Public Notes


Recent Activity

  • Eduardo shared from Ai Weiwei Speaks: with Hans Ulrich Obrist (Penguin Special) by Hans Ulrich Obrist
    The blog* is like my drawing.
    Note: Ai Weiwei fala sobre desenho a Hans Ulrich Obrist.
  • Eduardo shared from A Brief History of Curating (Documents) by Hans Ulrich Obrist
    ADH I think my advice would probably not change very much; it is to look and look and look, and then to look again, because nothing replaces looking. Art is all about looking—it may not be all about what you see on the surface, so it’s all the more important that you have to look deeper and as you look you are obviously thinking. I am not being, in Duchamp’s words, “only retinal,” I don’t mean that. I mean to be with art—I always thought that was a wonderful phrase of Gilbert and George’s, “to be with art is all we ask.”
    Note: Anne de Harnoncourt sobre curadoria de arte.
  • Eduardo shared from A Brief History of Curating (Documents) by Hans Ulrich Obrist
    The country was going through a long period of military dictatorship, which got worse from 1968.
    Note: @rebeccaraia Meu celular foi lacrado pra entrar no filme! Não consigo ver nem resposta! hahaha
  • Eduardo shared from A Brief History of Curating (Documents) by Hans Ulrich Obrist
    But isn’t this one of the more important functions of museums, to kill things, to finish them off, to give them the authority, and thus distance them from people by taking them out of their real everyday context? Even over and above the will of the actors involved with any given museum, I think the structure of museums tend toward this kind of activity: historicization. It is sort of a cemetery for art—I think I must have heard this somewhere—the heaven for dead useless objects.
    Note: Seth Siegelaub sobre o papel dos museus: matar as coisas.
  • Eduardo shared from A Brief History of Curating (Documents) by Hans Ulrich Obrist
    But isn’t this one of the more important functions of museums, to kill things, to finish them off, to give them the authority, and thus distance them from people by taking them out of their real everyday context? Even over and above the will of the actors involved with any given museum, I think the structure of museums tend toward this kind of activity: historicization. It is sort of a cemetery for art—I think I must have heard this somewhere—the heaven for dead useless objects.
    Note: Seth Siegelaub sobre o papel dos museus: matar as coisas.
  • Eduardo shared from Rua da Padaria (Portuguese Edition) by Bruna Beber
    romance em doze linhas quanto falta pra gente se ver hoje quanto falta pra gente se ver logo quanto falta pra gente se ver todo dia quanto falta pra gente se ver pra sempre quanto falta pra gente se ver dia sim dia não quanto falta pra gente se ver às vezes quanto falta pra gente se ver cada vez menos quanto falta pra gente não querer se ver quanto falta pra gente não querer se ver nunca mais quanto falta pra gente se ver e fingir que não se viu quanto falta pra gente se ver e não se reconhecer quanto falta pra gente se ver e nem lembrar que um dia se conheceu.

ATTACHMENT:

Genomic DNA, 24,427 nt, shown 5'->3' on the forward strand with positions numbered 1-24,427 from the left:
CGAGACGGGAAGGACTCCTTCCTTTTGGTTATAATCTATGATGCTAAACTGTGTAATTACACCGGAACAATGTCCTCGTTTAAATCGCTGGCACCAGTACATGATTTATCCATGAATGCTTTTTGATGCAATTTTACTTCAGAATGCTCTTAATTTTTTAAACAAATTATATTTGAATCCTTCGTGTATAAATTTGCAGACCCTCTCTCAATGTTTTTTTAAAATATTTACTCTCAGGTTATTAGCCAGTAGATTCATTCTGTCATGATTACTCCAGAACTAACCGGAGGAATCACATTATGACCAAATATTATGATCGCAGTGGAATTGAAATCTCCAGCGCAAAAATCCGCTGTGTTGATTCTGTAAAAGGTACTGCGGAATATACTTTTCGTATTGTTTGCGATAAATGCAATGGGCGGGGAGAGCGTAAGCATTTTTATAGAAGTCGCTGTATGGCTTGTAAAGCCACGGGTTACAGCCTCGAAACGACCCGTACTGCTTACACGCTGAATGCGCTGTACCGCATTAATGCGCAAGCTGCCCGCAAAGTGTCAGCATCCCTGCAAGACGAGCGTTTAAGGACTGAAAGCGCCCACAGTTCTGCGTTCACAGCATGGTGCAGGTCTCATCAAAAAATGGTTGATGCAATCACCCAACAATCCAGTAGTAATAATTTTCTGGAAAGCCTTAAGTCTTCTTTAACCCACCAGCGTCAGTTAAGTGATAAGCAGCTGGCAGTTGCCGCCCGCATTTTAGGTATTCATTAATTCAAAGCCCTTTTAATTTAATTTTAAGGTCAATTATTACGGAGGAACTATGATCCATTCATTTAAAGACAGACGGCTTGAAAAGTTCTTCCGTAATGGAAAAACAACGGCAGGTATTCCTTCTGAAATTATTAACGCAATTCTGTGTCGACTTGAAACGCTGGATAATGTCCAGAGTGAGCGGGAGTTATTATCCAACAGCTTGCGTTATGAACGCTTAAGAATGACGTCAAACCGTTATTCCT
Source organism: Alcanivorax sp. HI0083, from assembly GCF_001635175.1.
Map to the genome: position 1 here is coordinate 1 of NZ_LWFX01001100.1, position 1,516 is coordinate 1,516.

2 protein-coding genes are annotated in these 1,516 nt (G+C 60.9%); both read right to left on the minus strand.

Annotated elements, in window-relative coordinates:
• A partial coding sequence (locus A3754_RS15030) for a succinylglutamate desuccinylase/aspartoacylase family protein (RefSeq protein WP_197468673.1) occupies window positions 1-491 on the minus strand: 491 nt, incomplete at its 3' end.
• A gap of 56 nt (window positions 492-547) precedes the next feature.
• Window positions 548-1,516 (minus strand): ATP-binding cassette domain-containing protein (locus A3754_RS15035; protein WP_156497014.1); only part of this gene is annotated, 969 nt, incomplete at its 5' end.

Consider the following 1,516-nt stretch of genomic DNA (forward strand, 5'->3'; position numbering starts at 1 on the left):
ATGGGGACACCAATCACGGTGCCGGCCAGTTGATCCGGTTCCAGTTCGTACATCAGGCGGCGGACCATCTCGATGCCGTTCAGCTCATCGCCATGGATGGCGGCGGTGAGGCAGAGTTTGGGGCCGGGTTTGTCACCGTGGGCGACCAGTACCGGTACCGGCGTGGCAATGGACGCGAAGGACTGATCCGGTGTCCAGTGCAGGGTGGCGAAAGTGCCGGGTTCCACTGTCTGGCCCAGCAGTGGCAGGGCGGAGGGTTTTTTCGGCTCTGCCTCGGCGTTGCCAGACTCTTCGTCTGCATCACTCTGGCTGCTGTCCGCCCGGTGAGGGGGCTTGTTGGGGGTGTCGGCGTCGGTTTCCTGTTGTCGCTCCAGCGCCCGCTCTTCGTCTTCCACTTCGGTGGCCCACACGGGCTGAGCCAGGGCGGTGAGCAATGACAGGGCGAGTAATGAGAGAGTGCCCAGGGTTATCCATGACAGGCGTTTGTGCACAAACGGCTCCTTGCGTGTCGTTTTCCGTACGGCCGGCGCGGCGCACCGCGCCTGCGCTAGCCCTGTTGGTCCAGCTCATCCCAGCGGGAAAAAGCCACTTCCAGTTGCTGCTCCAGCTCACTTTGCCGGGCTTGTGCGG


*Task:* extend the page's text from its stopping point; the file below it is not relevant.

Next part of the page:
Note: Bruna Beber: quanto falta?
  • Eduardo shared from A Brief History of Curating (Documents) by Hans Ulrich Obrist
    As a result, I wanted a conservative museum, and I chose the term anti-museum, not because I understood “anti-art” to mean something that could never be art, but something rather that invites the permanent renewal of art. Not a negative, but a very positive phrase. A process of constant creation, so to speak.
    Note: Johannes Claddes fala sobre o anti-museu.
  • Eduardo shared from A Brief History of Curating (Documents) by Hans Ulrich Obrist
    We finally have to stop defining art as only those objects that have been accepted as art by society. We have to concentrate on allowing art to evolve through how it is received. It did not help me to bring art closer to life simply by setting up a cafeteria or a playground or a workshop. This will not resolve the question of the museum. The museum question can only be resolved through mediation. On the one hand our responsibility is to make works into works of art and, on the other hand, to preserve works that are already works of art, and to keep them from becoming antiquated. This was my view.
    Note: O curador Johannes Claddes fala sobre o papel do museu.
  • Eduardo shared from A Brief History of Curating (Documents) by Hans Ulrich Obrist
    There’s a curious sort of current that starts to flow—that’s the real reason for a collection. A collection isn’t a shelter into which to retreat, it’s a source of energy for the curator as much as the visitor.
    Note: O curador Pontus Hultén fala sobre a importância de uma coleção pra uma instituição de arte.
  • Eduardo shared from A Brief History of Curating (Documents) by Hans Ulrich Obrist
    PH A museum director’s first task is to create a public—not just to do great shows, but to create an audience that trusts the institution. People don’t come just because it’s Robert Rauschenberg, but because what’s in the museum is usually interesting.
    Note: Potus Hultén sobre a importância de um museu criar seu público.
(São Paulo, SP, Brazil)
Eduardo Nasi